• Dan L
      October 27, 2015 at 11:12 am

      It’s such a stupid lie, yet another example of where kids easily see the hypocrisy of adults. Pro sports is the highest form of sports, which people around the world worship with religious fervor, and there is no question that in professional sports, winning isn’t everything; it’s the only thing.


  11. October 27, 2015 at 12:08 pm

    Thinking about your comments related to the military and JamesNT’s note above, I went looking for some stats on life expectancy for active US military personnel. I didn’t find data, but came across this article that is really striking: Atlantic widening gap between military and society

    One point I take away is that many of the things I believe about the US military are probably not true. For example:

    In contrast to the post-Second World War demobilization, for example, the post-Cold War drawdown is being met with fierce resistance by many soldiers, because all volunteered to be in the military and most are indeed fighting to stay in.

    One quick conclusion: Abe (above) seems wrong to worry that a reinstated draft would tear the US apart. Instead, the current military would never let it (a draft) happen.


    • October 27, 2015 at 1:34 pm

      Whether the current military would allow it or not, I don’t see on what basis you can say I’m wrong. Do you have any data? Can you compare it to other periods in which a draft existed?


      • October 28, 2015 at 1:13 am

        Dear Abe, I’m not looking to pick a fight with you.

        I don’t really know what would happen with a new draft. It probably depends a lot on the circumstances and reasons for which it is reintroduced.

        That said, here are the points of comparison I would use:
        (1) Past times in which the US has had a draft/compulsory military service. I understand these to be: Civil War, WW1, WW2, Korean War, Vietnam War. Feel free to correct, I’m just guessing off the top of my head.

        (2) Other countries with compulsory service. The list is long, so apologies if I’ve missed many of your favorites:
        – Germany
        – Israel
        – Thailand
        – Singapore
        – Austria
        – Brazil
        – Denmark
        – Switzerland
        – Cuba
        – Russia
        – Algeria
        – Angola

        More or less, these countries all seem to be intact and functional states.

        a nice picture and reference table can be found at Charts Bin.

        of course, a clever analyst would draw out relevant analogies from the history of other countries, not just their current status. If memory serves, forced conscription was one factor driving instability in some pre-revolution countries (maybe imperial Russia? parts of Africa? anti-colonial discontent?)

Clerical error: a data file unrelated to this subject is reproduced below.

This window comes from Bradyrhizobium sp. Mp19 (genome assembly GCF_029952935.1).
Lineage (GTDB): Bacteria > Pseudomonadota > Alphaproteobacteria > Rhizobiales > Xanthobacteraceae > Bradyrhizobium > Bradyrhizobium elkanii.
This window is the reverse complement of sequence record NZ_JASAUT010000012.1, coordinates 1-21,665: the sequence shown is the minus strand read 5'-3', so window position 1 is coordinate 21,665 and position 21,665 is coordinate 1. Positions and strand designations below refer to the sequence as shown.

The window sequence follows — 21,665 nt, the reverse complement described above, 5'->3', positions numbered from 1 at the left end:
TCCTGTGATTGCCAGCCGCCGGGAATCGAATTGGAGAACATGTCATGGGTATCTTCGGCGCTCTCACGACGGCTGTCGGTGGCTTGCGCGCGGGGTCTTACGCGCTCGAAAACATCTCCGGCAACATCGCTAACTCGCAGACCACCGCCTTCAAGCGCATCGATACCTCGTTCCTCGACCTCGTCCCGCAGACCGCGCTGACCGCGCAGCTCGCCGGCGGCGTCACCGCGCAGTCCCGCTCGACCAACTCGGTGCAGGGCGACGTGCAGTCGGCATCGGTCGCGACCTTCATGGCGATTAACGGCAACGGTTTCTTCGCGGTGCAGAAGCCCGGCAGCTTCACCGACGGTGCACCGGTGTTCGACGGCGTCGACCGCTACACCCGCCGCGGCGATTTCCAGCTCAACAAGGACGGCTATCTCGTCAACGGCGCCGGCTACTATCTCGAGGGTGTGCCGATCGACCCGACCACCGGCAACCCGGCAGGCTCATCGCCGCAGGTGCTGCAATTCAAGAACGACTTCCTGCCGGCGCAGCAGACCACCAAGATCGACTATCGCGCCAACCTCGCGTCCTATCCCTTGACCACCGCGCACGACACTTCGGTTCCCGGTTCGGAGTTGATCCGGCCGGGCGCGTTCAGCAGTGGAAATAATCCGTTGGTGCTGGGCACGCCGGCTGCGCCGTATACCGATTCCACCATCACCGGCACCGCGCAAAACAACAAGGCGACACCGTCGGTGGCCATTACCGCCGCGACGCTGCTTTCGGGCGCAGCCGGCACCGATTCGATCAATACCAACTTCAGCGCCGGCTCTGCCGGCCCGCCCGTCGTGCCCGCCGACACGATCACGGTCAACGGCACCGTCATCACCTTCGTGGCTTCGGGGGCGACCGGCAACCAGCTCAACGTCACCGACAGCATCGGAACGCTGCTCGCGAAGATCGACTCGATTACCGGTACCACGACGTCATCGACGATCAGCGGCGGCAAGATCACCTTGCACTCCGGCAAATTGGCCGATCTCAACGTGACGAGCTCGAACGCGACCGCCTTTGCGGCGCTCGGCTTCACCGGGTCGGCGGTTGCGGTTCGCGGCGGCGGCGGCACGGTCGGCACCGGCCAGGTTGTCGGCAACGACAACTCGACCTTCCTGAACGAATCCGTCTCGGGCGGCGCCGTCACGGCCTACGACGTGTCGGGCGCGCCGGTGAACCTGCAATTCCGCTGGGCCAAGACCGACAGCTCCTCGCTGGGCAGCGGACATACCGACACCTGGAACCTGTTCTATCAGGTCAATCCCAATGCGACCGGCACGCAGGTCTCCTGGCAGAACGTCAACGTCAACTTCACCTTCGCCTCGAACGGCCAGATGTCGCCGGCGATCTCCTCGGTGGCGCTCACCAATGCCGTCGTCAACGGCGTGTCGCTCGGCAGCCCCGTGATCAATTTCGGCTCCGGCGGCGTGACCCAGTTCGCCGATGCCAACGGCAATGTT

My (very fast, very rough) read of the data suggest that any outcome is possible, but the weight of examples is on the side of “the US would make it through somehow.”


    • Kevin
      October 27, 2015 at 5:21 pm

      “One point I take away is that many of the things I believe about the US military are probably not true.”

      Joshua, I can’t tell you how happy it makes me when people actually do some research and question their original assumptions. It gives me hope for humanity every time I see it happen.



    • November 1, 2015 at 6:31 pm

      Who would you rather have in the military? Those who want to be there or those who have to be there?

      Who do you want on the fire department putting out the fire at your house? Those who want to be there, or those who are drafted to be there?



  12. October 28, 2015 at 8:59 am

    An average of three high school football players die per year from football injuries. This year, six (so far).


  13. curlydan
    October 28, 2015 at 12:45 pm

    Medical researchers should be asking athletes across many sports need to volunteer for CTE exams at death. Frankly, I doubt the problem is limited to football. Lacrosse players are most likely to suffer from concussions in team sports, and soccer isn’t that far behind football. Even heading a ball from a punt in soccer 1,000 times in a life could have a dramatic effect on the brain–that doesn’t even count the head-on-head collisions of a corner kick.